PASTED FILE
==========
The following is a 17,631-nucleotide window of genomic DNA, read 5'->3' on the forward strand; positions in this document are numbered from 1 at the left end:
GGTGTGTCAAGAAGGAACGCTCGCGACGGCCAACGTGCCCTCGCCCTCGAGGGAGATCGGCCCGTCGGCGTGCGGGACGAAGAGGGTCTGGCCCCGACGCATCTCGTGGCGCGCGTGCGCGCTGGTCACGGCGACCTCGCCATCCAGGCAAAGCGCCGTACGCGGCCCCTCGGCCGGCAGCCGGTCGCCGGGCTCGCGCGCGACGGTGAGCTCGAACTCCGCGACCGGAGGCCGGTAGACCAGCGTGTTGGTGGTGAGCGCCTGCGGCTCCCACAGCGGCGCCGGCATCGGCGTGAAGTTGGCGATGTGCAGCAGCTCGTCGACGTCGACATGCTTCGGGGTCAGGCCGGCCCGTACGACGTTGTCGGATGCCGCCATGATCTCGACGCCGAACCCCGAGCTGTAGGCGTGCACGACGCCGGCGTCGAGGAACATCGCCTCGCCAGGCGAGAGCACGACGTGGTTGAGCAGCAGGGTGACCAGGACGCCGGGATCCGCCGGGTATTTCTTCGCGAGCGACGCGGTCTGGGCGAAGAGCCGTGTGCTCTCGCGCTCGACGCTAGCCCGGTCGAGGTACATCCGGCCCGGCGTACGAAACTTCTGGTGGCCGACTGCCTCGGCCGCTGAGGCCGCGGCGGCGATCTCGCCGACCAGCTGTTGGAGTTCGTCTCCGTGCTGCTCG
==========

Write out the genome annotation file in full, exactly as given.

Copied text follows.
The following is a 17,631-nucleotide window of genomic DNA, read 5'->3' on the forward strand; positions in this document are numbered from 1 at the left end:
GGTGTGTCAAGAAGGAACGCTCGCGACGGCCAACGTGCCCTCGCCCTCGAGGGAGATCGGCCCGTCGGCGTGCGGGACGAAGAGGGTCTGGCCCCGACGCATCTCGTGGCGCGCGTGCGCGCTGGTCACGGCGACCTCGCCATCCAGGCAAAGCGCCGTACGCGGCCCCTCGGCCGGCAGCCGGTCGCCGGGCTCGCGCGCGACGGTGAGCTCGAACTCCGCGACCGGAGGCCGGTAGACCAGCGTGTTGGTGGTGAGCGCCTGCGGCTCCCACAGCGGCGCCGGCATCGGCGTGAAGTTGGCGATGTGCAGCAGCTCGTCGACGTCGACATGCTTCGGGGTCAGGCCGGCCCGTACGACGTTGTCGGATGCCGCCATGATCTCGACGCCGAACCCCGAGCTGTAGGCGTGCACGACGCCGGCGTCGAGGAACATCGCCTCGCCAGGCGAGAGCACGACGTGGTTGAGCAGCAGGGTGACCAGGACGCCGGGATCCGCCGGGTATTTCTTCGCGAGCGACGCGGTCTGGGCGAAGAGCCGTGTGCTCTCGCGCTCGACGCTAGCCCGGTCGAGGTACATCCGGCCCGGCGTACGAAACTTCTGGTGGCCGACTGCCTCGGCCGCTGAGGCCGCGGCGGCGATCTCGCCGACCAGCTGTTGGAGTTCGTCTCCGTGCTGCTCG